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Manufacturing is still critical to the economy United States. Clyde Prestowitz, says it's time to start realizing the positive spillovers that manufacturing creates... Read more  

Events & Activities

Stephen Olson at Chinese Development Institute Conference


 Clyde Prestowitz giving presentation to CDI...


Steve Olson teaching trade negotiations at the Mekong Institute...


Stephen Olson to speak at upcoming workshop organized by the International Institute for Trade and Development on 

"Economics of GMS Agricultural trade in goods and services towards the world market"

Chiangmai, Thailand Sep 8-12.

(11/16/10) Prestowitz discusses currency battles in the International Herald Tribune

Big companies evade currency battles



If there is a currency war going on, global corporations are doing their best to become noncombatants.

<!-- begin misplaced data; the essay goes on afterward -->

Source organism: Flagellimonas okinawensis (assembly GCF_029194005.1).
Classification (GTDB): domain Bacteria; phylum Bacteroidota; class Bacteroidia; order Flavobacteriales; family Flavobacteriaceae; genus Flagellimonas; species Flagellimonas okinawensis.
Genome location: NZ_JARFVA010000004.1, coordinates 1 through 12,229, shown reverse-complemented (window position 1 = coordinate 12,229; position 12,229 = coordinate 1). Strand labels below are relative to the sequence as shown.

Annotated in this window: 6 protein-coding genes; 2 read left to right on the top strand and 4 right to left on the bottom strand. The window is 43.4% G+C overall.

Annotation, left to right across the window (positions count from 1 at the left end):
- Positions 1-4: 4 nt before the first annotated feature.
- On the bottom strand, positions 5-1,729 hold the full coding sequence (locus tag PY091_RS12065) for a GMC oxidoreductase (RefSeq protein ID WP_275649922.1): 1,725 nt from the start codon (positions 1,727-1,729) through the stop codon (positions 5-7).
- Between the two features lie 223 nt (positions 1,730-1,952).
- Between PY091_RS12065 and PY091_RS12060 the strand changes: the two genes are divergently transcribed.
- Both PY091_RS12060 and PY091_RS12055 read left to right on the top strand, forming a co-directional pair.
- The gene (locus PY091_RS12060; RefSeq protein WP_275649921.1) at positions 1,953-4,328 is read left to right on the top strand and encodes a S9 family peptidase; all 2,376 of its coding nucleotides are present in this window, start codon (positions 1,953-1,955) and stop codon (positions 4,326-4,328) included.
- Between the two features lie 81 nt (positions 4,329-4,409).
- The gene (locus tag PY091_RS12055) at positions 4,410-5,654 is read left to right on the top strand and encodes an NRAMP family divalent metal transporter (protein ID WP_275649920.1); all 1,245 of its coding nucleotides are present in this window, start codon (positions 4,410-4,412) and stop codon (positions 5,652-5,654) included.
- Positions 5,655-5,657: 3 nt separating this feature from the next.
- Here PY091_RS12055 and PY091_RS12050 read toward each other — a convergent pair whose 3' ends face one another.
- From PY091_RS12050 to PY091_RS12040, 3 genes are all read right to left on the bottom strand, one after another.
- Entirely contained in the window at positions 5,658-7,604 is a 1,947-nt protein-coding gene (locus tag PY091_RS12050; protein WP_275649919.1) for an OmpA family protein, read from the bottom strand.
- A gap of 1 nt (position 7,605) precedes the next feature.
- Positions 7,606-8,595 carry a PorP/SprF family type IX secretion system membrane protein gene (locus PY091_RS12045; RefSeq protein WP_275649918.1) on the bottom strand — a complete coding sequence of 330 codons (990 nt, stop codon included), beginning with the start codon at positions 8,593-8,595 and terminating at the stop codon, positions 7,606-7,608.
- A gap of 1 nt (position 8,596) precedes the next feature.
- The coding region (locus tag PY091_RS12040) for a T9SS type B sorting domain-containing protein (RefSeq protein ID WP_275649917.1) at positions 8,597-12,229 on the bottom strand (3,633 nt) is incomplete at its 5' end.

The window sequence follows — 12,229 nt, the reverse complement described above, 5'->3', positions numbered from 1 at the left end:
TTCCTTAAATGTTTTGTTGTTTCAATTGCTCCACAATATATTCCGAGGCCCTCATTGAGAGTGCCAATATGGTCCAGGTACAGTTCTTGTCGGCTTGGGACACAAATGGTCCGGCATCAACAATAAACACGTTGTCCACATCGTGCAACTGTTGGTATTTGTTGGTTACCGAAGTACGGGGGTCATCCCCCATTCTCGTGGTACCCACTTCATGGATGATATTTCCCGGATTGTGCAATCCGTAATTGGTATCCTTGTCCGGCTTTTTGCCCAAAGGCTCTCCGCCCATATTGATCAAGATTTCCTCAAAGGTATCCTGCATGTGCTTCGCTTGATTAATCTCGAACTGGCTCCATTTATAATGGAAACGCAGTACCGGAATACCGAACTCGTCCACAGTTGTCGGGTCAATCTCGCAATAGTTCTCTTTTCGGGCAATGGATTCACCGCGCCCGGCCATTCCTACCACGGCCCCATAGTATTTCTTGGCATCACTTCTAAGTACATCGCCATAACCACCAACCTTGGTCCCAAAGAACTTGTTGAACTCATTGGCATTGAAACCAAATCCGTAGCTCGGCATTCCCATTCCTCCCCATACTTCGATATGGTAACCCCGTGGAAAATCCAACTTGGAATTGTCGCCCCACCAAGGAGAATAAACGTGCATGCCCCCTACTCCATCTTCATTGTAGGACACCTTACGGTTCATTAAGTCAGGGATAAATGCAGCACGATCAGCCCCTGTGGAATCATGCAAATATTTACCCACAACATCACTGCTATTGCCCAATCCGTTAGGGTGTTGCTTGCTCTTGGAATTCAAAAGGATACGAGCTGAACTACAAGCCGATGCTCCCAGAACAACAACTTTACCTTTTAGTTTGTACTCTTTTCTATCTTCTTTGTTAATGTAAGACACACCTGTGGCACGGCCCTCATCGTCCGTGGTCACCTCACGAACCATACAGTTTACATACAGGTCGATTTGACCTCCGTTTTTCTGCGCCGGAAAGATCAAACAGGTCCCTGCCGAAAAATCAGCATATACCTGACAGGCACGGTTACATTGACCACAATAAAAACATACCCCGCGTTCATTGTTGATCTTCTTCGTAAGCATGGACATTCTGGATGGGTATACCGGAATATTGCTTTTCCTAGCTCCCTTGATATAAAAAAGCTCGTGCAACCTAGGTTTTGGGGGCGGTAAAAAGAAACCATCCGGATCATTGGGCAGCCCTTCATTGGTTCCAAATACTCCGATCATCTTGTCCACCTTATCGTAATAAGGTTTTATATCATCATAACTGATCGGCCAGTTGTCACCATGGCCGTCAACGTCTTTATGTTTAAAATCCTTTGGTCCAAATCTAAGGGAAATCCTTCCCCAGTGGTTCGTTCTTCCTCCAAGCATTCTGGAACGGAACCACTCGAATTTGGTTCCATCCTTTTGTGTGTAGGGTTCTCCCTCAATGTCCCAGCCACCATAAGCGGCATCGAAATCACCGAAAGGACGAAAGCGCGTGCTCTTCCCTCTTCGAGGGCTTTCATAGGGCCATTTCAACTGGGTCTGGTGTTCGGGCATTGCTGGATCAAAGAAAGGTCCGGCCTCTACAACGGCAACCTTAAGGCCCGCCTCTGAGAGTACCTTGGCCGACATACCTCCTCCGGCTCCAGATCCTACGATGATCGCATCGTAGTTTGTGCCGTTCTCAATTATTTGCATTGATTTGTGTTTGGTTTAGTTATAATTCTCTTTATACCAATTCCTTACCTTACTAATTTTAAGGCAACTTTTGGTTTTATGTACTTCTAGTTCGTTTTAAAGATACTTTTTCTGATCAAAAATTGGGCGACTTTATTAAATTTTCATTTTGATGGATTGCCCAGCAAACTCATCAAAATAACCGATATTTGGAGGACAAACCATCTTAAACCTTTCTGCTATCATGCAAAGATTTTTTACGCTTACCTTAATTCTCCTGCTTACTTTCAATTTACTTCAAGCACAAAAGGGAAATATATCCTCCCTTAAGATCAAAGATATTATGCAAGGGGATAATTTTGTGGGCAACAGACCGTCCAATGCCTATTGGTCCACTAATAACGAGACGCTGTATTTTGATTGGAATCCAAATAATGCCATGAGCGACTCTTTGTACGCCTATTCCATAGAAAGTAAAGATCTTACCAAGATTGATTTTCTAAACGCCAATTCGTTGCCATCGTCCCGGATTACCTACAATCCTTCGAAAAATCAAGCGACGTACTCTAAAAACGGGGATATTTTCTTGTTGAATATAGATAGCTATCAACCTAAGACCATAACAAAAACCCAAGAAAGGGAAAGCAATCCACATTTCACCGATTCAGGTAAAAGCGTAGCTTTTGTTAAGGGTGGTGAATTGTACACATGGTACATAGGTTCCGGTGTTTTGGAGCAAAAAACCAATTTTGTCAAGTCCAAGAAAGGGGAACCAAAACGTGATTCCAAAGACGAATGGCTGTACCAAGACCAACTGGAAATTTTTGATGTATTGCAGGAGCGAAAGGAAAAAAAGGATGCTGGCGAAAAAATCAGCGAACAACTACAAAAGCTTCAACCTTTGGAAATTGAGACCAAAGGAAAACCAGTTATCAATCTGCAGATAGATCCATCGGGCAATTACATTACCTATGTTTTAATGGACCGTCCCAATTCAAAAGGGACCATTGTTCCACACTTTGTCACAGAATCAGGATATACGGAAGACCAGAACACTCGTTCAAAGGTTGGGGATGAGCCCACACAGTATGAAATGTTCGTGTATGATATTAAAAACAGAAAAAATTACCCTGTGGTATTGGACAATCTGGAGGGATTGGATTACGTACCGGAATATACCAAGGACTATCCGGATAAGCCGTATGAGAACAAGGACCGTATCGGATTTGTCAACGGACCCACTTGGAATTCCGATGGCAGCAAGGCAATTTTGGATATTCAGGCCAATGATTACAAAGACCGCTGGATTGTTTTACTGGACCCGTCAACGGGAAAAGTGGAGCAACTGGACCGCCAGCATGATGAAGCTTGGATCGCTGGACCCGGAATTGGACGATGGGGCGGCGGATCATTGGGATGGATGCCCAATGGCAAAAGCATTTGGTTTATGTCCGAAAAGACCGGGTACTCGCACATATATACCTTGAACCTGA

Political leaders like Wolfgang Sch?uble, the German finance minister, may have been growling about U.S. actions that could weaken the dollar, pushing President Barack Obama to fend off charges last week that policy makers were trying to give U.S. exporters an unfair advantage. But for years, companies on both sides of the Atlantic have been realigning their operations so that exchange rates matter much less than they used to.

Indeed, for all the outcry in diplomatic circles, a weaker dollar is not likely to help the U.S. job market in the short term, economists and business leaders say. Nor is it likely to scuttle the modest European economic recovery, which depends heavily on exports from Germany and other countries.

At least since the 1980s, many big companies have been making more and more goods in the countries where they are sold rather than shipping the products abroad. For large swaths of global trade, this effectively takes exchange rates out of the equation.

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The Betrayal of American Prosperity.

The Trans-Paific Partnership and Japan.

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